Under a regulated asset value (RAV) mechanism, long duration energy storage assets are directly regulated with allowed revenues determined by Ofgem based on a RAV and a regulated allowed cost of capital. RAV is the value ascribed by Ofgem to the capital employed in the licensee’s regulated distribution or (as the case may be) transmission business (the ‘regulated asset base’) Drawbacks: Like contracts for difference, the downside of the RAV model is that it is complex and costly to implement and poses issues when trying to incentivise efficiency.

3. Reformed capacity market

This option would mean the existing capacity market (CM) could be reformed in order to ensure the sending of stronger long-term price signals for low-carbon flexibility. This option could potentially include a new auction for technologies with longer lead times. Another element could be the development of split auctions that allocate low carbon capacity first, allowing a potentially higher clearing price. Drawbacks: Some analysts argue that reforming the capacity market would not necessarily address the issue of “solving market failure”.

What are the potential flaws in a cap and floor regime?

However, while there is a view that, a cap and floor regime has fewer drawbacks that the aforementioned alternative mechanisms, there is a view that a cap and floor mechanism will be complex and costly and may distort the market. It is known that some consultants have warned energy storage companies that, while it may be possible to mitigate cost and market distortion-related issues, it will be a complex task. Meanwhile, it is also argued that the cap and floor regime was successfully implemented in the electricity interconnectors market because it was introduced at a time when that technology was much more established than LDES is.

How will cap and floor address technology risks?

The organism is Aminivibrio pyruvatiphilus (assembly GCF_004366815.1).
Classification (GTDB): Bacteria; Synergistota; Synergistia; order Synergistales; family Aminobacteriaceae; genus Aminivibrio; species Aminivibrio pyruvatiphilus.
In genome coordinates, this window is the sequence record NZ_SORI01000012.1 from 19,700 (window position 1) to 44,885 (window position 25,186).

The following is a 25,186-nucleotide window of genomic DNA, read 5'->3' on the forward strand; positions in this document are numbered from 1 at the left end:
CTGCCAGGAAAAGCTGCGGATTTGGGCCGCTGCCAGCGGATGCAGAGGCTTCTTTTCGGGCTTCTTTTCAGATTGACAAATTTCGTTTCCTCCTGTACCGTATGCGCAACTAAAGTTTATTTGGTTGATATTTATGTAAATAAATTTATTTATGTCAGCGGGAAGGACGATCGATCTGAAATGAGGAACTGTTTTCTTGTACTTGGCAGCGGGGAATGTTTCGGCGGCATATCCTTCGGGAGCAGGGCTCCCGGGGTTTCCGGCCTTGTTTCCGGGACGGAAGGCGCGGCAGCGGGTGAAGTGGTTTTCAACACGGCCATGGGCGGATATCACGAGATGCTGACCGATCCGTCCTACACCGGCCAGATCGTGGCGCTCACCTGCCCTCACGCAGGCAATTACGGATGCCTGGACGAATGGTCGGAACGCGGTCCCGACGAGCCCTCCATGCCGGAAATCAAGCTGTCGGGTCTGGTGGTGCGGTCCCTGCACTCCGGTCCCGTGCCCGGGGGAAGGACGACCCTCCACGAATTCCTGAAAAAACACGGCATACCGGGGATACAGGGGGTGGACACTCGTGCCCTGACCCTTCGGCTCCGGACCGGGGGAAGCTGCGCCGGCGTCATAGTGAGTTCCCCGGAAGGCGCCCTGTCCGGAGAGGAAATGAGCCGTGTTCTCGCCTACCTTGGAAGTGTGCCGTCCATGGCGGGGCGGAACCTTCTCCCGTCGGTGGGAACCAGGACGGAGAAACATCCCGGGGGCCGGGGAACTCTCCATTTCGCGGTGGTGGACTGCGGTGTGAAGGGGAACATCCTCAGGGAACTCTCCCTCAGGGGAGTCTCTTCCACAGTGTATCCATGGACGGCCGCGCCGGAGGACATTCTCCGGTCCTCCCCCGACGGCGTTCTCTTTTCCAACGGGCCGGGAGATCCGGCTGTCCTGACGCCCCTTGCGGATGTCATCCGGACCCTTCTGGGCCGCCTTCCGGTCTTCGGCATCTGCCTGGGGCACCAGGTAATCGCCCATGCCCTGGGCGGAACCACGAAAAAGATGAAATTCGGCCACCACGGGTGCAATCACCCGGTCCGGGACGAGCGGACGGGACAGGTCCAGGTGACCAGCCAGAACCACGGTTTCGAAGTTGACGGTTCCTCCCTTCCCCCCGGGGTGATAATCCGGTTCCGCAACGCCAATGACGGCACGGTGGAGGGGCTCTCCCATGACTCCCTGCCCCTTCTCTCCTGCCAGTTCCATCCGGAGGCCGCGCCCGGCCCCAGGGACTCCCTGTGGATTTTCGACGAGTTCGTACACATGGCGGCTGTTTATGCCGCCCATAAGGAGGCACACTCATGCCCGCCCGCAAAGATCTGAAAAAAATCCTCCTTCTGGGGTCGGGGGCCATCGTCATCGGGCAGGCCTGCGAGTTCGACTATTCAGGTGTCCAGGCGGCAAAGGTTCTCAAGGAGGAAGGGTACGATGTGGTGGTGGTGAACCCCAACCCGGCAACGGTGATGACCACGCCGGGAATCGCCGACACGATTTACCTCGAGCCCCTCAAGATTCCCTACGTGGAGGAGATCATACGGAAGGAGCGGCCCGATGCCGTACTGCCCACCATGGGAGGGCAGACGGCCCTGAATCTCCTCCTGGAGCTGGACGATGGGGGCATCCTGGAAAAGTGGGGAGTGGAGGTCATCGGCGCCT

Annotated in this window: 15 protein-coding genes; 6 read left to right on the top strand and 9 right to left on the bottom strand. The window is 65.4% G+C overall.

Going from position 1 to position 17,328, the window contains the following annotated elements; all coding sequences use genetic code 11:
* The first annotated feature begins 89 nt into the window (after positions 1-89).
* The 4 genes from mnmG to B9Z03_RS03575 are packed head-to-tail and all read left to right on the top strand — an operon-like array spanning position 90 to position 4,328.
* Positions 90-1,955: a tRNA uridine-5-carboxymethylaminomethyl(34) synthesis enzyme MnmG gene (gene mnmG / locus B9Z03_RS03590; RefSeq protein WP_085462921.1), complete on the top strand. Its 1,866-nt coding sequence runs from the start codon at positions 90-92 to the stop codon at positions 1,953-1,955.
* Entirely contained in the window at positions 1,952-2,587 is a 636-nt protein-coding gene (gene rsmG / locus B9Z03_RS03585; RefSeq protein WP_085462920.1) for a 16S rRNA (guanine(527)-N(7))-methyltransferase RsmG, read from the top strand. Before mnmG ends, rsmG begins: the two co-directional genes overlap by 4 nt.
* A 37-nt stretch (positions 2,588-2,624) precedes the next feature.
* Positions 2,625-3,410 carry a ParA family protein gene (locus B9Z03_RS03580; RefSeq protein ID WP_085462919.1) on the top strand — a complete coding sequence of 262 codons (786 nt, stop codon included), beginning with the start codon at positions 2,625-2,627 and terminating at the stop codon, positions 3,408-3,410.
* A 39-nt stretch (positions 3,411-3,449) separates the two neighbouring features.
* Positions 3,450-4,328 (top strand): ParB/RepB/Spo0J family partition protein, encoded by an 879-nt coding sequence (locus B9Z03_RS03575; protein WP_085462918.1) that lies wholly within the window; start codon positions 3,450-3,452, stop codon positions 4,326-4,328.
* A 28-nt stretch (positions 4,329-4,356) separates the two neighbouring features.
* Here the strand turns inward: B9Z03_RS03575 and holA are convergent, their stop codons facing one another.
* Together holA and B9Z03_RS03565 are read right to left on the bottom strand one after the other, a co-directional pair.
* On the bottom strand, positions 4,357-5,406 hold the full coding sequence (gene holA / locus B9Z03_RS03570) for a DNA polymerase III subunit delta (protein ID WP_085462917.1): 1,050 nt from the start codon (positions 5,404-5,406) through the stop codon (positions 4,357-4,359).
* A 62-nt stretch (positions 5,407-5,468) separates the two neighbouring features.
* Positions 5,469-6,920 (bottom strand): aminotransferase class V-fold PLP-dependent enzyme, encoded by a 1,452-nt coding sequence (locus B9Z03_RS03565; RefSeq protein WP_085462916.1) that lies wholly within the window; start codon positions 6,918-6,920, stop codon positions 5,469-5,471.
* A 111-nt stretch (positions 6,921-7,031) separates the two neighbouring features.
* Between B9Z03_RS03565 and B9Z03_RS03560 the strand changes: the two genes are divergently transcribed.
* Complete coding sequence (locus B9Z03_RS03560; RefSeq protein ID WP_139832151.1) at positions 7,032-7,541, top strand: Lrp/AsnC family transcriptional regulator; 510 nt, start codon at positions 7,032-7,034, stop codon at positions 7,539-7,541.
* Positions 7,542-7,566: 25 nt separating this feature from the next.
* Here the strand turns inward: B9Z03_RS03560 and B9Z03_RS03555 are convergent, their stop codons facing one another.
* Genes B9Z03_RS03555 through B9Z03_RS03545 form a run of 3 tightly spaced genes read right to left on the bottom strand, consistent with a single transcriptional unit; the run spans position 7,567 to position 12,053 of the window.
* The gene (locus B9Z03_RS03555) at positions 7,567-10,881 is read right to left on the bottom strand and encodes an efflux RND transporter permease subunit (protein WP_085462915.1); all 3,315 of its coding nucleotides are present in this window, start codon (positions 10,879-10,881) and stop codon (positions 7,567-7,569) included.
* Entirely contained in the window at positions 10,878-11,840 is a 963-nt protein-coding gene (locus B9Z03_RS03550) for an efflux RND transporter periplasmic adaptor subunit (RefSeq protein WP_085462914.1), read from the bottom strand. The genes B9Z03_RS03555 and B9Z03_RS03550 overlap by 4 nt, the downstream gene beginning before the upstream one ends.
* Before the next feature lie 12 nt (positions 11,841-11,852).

Some analysts have also expressed doubts as to whether LDES technology risks will be effectively addressed by a cap and floor regime. The DESNZ’s proposal for addressing this problem is developing two distinct routes for applying, they are:

  • Stream 1: Established technologies with a Technology Readiness Level (TRL) of 9, a supply duration of at least 6 hours at a minimum capacity of 100MW
  • Stream 2: Novel technologies with a TRL of 8, a supply duration of at least 6 hours at a minimum capacity of 50MW.

The DESNZ claims that the creation of two streams “offers the fair balance of enabling investment in proven technology to be supported now, whilst also helping to mainstream less-developed technologies into the energy system, helping capitalise on the innovations and potential cost-reductions they offer”. However, sceptics will argue that this does not go far enough and that there will still be funding gaps that ultimately the government will be forced to plug. There is also a view that two separate funding streams adds further complexity to an already complex market.

Will asset operators ‘game’ the system?

Another concern raised is that asset operators, with the help of third parties, could ‘game’ the cap and floor regime by making agreements that exploit the cap and floor scheme for financial gain. In one possible scenario, an asset may have dropped below the revenue floor, meaning top-up payments are received from government, but the asset could – at the same time – sell electricity below market rate to a downstream supplier, as the asset will not lose-out on revenue as this will be topped up by the floor payments at the expense of the taxpayer.

Source: Department for Energy Security and Net Zero’s Long duration electricity storage consultation document

Cap and floor mechanism ‘needed by end of 2024’

Above all else, the UK government needs to act quickly. SSE Renewables has highlighted the DESNZ consultation paper as a “positive step forward” for the development of its Coire Glas pumped hydro storage project at Loch Lochy between Fort William and Inverness in Scotland’s Great Glen. However, Finlay McCutcheon, director of onshore Europe at SSE Renewables, warned that SSE’s ability to deliver a project on the scale of Coire Glas “hinges on reaching a positive final investment decision by late 2025 or early 2026 and will clearly rely on this consultation process yielding an investable cap and floor mechanism to be in place by the end of 2024”. And McCutcheon appears sceptical about the prospects of such a development. “Given the time taken to reach this point, much work is now needed to ensure an effective mechanism is finalised and put in place as early as possible this year to enable projects such as Coire Glas to move into construction.”